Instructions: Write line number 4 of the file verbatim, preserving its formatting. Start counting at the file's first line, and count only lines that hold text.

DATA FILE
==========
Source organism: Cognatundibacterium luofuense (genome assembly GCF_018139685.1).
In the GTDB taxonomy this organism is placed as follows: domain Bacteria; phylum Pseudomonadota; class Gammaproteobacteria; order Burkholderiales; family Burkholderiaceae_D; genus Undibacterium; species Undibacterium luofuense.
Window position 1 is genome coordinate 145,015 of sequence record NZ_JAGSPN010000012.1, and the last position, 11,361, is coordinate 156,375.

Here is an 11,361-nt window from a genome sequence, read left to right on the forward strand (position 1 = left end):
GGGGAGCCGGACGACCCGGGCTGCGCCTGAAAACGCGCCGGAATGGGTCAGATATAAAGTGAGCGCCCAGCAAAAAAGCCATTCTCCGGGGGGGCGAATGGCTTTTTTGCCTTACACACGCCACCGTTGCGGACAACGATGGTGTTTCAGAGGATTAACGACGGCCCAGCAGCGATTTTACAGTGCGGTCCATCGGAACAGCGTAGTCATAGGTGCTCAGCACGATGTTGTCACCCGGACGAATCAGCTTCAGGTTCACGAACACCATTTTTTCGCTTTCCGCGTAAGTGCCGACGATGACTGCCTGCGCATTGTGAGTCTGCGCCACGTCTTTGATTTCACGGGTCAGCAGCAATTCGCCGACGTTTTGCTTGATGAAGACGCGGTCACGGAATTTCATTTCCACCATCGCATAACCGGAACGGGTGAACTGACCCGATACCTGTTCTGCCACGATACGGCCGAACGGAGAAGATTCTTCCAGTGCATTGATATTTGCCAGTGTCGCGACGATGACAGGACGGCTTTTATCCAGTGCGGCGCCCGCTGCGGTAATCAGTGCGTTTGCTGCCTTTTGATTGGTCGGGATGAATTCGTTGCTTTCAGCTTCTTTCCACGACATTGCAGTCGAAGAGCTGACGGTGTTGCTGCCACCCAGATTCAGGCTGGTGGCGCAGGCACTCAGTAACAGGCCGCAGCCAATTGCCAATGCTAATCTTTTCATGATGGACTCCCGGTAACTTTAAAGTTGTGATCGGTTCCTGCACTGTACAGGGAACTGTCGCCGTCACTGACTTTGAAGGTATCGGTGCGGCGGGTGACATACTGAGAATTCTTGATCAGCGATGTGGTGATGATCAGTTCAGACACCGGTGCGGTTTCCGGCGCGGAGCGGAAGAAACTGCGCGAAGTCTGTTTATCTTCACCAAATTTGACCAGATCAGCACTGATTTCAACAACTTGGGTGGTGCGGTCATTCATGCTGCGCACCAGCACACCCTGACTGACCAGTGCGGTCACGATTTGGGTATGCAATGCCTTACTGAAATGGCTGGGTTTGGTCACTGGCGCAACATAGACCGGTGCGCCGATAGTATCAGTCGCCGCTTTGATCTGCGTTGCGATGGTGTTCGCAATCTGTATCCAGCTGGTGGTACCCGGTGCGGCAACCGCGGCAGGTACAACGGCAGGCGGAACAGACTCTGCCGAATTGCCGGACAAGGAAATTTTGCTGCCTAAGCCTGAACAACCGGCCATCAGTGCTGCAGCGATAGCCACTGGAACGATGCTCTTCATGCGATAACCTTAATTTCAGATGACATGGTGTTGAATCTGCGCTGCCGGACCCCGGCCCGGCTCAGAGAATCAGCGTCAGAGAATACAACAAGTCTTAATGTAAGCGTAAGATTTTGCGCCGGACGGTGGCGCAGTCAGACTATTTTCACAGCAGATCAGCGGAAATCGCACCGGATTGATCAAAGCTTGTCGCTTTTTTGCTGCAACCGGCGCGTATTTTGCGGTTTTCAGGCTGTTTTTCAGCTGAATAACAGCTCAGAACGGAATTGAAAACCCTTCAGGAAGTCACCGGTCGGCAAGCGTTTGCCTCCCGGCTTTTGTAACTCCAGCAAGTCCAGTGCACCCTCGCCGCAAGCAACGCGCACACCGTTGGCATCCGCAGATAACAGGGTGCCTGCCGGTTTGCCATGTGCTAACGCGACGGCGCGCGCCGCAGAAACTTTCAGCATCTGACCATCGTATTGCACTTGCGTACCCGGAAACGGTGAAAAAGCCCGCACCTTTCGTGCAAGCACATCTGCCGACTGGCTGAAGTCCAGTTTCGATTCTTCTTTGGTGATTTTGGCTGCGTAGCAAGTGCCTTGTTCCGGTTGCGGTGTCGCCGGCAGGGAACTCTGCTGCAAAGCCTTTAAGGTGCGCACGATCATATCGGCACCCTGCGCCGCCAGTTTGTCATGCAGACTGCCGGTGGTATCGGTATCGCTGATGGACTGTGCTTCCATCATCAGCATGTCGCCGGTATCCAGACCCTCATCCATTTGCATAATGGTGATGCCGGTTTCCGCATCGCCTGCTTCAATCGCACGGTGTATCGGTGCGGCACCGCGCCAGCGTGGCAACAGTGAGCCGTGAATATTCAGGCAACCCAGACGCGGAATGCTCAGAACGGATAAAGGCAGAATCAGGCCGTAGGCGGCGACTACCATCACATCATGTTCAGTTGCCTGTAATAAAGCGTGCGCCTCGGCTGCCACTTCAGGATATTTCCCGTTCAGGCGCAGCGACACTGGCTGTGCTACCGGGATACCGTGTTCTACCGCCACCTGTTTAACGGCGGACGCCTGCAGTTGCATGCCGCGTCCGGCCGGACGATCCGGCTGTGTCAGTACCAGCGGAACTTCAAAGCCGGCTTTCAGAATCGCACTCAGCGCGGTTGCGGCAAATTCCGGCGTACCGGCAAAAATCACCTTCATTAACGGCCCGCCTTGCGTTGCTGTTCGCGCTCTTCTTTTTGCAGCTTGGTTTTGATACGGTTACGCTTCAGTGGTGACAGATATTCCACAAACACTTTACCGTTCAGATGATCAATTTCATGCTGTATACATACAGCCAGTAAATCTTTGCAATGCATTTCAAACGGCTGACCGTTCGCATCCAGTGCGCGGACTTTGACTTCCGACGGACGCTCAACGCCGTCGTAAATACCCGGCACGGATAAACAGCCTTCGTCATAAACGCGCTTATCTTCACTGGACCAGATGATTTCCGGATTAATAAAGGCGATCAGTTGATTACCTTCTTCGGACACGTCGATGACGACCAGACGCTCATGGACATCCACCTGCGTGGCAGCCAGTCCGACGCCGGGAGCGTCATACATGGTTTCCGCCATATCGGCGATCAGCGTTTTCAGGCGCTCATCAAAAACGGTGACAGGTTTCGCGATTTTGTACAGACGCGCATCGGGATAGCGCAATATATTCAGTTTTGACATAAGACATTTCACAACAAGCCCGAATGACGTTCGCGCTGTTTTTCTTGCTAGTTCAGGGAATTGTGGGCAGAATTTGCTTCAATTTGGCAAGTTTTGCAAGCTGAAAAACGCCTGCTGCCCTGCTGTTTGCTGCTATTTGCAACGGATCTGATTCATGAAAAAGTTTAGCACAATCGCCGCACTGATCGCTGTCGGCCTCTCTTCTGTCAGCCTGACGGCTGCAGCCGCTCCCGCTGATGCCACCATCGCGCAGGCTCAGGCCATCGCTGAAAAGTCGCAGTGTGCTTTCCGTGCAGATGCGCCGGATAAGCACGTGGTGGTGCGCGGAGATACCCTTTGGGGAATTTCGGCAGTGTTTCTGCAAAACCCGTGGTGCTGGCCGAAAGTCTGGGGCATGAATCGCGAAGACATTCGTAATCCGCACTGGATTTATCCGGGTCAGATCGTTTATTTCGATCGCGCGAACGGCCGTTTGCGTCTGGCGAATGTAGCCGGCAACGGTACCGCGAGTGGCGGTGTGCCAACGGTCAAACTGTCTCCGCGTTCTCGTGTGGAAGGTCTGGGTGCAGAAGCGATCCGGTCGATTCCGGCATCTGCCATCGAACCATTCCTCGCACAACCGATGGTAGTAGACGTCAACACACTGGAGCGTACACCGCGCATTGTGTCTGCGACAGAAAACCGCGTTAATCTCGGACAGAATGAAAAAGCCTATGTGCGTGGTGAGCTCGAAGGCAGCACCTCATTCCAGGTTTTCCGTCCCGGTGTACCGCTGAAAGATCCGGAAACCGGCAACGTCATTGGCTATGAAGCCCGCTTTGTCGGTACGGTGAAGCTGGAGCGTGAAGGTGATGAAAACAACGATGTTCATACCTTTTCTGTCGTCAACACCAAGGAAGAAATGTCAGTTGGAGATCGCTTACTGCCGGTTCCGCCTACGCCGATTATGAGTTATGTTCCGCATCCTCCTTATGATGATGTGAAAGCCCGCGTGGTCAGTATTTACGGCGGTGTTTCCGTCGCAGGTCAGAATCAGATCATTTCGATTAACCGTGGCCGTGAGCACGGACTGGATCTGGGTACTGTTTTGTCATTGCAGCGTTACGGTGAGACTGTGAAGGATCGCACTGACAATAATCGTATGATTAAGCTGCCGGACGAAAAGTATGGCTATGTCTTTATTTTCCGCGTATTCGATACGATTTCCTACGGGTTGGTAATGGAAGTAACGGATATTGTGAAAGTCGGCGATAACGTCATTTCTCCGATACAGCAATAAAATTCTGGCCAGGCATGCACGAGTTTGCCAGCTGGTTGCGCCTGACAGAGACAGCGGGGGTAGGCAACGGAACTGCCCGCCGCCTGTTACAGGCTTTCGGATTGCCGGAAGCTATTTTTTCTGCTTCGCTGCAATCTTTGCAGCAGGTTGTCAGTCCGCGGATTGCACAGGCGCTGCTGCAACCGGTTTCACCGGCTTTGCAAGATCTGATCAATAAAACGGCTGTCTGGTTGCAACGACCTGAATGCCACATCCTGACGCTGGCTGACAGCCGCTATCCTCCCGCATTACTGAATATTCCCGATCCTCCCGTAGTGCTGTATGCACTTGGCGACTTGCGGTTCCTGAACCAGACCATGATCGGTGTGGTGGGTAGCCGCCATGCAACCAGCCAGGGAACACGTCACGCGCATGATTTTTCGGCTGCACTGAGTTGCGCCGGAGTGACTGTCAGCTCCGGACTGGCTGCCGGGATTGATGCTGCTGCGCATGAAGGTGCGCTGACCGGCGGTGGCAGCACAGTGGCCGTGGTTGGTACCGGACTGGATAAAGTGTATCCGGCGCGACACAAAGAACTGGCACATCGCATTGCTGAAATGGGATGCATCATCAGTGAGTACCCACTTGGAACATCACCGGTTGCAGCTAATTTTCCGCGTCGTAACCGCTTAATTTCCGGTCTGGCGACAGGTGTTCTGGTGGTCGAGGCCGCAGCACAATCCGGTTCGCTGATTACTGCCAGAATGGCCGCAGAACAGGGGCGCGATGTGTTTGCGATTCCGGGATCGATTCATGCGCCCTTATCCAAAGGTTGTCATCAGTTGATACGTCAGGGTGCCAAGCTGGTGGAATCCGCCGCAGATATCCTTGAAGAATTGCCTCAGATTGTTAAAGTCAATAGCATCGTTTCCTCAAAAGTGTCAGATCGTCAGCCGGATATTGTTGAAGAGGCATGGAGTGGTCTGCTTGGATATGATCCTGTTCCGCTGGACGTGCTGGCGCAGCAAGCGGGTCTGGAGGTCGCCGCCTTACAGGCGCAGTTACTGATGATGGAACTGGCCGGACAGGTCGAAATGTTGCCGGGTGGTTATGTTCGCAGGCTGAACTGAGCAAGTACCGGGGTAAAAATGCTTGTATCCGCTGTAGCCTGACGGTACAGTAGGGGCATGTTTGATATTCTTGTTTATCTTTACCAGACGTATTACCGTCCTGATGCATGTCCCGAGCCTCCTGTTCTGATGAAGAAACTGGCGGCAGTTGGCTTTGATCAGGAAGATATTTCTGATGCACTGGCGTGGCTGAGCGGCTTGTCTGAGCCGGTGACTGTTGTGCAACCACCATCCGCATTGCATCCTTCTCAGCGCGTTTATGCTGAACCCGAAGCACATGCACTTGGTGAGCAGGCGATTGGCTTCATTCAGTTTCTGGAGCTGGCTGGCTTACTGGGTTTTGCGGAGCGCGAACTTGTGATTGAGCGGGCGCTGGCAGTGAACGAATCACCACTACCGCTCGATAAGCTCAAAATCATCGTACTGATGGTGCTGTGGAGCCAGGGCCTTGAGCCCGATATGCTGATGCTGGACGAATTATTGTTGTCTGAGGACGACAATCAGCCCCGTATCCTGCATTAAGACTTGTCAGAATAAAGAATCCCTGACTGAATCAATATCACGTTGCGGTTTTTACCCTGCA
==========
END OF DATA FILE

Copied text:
Here is an 11,361-nt window from a genome sequence, read left to right on the forward strand (position 1 = left end):